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    Guide To Carbs In Vegetables

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    Jan1
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    Guide To Carbs In Vegetables

    Post by Jan1 on Sun Apr 09 2017, 13:13


    If you’re going low carb, The Ultimate Guide To Carbs In Vegetables will guide you in choosing which vegetables are best to incorporate in your diet.
    Each value is the net carbs per 100g using chronometer.com  Net carbs is the total carb value, minus the fibre.

    Vegetables are definitely the healthier (and better choice) when preparing meals.
    However, it must be noted that the different types of vegetables have different nutritional values.

    Please read lots more, with relevant links, at Ditch The Carbs Site here
    http://www.ditchthecarbs.com/2017/03/14/carbs-in-vegetables/

    All the best Jan
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    chris c
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    Re: Guide To Carbs In Vegetables

    Post by chris c on Mon Apr 10 2017, 00:01

    I'm a bit surprised at celery, and leeks, being so high. Also sweet potato being higher than ordinary potatoes, and on the other hand beet being so low. Makes me wonder if someone fudged the fibre numbers.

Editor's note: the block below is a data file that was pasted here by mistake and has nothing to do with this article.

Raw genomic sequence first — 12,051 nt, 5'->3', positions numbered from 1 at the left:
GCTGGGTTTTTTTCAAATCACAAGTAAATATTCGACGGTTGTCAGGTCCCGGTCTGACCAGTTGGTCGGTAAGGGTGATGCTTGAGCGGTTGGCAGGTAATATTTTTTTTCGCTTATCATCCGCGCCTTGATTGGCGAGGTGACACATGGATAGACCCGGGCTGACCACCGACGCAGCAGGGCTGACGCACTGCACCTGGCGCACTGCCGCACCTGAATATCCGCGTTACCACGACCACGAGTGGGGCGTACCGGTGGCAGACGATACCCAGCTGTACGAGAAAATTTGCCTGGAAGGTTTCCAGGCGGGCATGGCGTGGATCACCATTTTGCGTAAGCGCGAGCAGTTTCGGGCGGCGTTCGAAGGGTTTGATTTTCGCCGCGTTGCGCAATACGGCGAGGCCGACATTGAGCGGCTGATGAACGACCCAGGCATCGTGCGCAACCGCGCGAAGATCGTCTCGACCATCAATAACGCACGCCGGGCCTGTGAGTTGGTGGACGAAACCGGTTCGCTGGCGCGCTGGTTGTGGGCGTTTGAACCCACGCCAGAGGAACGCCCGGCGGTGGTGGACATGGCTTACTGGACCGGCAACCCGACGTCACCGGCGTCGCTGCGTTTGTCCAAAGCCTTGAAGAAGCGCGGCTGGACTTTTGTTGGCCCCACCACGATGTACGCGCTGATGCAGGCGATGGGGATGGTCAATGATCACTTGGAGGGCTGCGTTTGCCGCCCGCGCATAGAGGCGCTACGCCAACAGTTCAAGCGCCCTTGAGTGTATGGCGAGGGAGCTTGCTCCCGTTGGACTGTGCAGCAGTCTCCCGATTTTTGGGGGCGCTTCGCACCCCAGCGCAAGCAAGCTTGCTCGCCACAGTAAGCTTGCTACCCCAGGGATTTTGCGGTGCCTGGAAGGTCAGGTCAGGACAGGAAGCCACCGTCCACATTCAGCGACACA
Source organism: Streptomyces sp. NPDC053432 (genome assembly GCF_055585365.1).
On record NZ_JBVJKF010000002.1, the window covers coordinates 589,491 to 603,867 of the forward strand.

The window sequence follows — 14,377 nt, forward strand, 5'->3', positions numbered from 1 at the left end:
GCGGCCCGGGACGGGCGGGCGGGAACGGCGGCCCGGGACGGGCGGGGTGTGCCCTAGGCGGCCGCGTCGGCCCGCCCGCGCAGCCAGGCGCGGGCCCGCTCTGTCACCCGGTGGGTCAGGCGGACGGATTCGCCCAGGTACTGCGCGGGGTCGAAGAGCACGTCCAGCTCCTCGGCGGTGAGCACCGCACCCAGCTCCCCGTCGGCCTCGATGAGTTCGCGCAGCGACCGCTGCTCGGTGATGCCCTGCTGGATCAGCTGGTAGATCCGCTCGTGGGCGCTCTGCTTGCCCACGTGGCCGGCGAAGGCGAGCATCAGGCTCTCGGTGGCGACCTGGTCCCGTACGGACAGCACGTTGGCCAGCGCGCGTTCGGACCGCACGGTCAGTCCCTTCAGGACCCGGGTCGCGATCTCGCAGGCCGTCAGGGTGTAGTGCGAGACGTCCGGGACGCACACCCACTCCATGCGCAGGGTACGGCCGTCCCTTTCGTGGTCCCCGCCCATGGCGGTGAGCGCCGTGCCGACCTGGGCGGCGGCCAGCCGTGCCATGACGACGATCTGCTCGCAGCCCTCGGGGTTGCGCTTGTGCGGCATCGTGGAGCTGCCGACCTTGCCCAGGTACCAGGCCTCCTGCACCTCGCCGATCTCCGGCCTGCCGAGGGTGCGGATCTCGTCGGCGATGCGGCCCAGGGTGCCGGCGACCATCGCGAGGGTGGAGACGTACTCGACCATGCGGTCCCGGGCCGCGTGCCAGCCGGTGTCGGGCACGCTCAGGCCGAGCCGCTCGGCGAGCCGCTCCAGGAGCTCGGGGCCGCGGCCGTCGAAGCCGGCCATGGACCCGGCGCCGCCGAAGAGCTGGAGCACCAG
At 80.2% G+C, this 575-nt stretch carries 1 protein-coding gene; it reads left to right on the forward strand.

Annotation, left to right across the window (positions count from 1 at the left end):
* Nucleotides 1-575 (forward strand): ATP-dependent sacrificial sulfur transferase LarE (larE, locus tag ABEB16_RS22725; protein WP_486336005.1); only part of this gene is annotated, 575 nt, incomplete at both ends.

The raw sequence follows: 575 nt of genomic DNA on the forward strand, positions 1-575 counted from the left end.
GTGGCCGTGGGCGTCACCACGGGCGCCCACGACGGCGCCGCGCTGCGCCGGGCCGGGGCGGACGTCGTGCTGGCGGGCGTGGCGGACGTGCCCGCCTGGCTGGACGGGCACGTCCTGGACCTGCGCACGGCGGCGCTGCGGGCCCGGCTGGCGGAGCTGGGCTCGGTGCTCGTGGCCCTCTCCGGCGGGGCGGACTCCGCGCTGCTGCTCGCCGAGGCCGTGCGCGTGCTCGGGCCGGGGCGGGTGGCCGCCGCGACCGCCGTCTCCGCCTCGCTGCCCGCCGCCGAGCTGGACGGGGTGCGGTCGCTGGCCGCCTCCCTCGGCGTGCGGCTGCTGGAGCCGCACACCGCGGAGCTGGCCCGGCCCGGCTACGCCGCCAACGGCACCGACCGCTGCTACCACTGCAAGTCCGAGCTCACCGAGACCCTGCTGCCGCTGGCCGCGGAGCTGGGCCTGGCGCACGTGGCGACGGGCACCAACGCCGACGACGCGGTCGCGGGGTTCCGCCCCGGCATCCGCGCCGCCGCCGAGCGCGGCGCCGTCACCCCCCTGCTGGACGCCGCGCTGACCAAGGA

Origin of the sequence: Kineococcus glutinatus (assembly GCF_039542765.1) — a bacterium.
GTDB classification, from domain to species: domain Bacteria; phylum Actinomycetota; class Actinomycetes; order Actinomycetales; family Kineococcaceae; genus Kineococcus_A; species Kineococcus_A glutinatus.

I's also put swedes and Jerusalem artichokes somewhere between carrots and parsnips - though personally I find big carrots much easier to handle than the small ones. Also celeriac, probably a bit below carrots.
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    Re: Guide To Carbs In Vegetables

    Post by Jan1 on Mon Apr 10 2017, 12:21

    Hi Chris the celery is 1.5 ... not 15 Smile

    Leeks were surprising but they are a vegetable we enjoy. Just a small side dish cooked in double cream and you could add some garlic or grated cheese. I tend to judge my meals on Eddie's bg test meters ...

    Leeks also added to my fish pie, which is also cooked with double cream!

    Going back to the original article Libby states "Each value is the net carbs per 100g using chronometer.com  Net carbs is the total carb value, minus the fibre."

    I certainly hope the figures were correct, Libby ususally checks things out very thoroughly.

    All the best Jan

    PS Vegetables with our dinner tonight some Brussels Sprouts and Cabbage ... may do a few mushrooms as well, goes nicely with Chicken wrapped in bacon!
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    Re: Guide To Carbs In Vegetables

    Post by chris c on Thu Apr 13 2017, 22:23

    "Hi Chris the celery is 1.5 ... not 15"

    Ah OK, I'm overdue for an optician visit!

    There's obviously some individual variation, I can do some sweet potatoes/yams where I couldn't do ordinary spuds, and ISTR a few years back some low carb (salad) potatoes were introduced, but they were low yielding and hard to grow so I don't think many farmers did them. They also tasted like soap which didn't help any.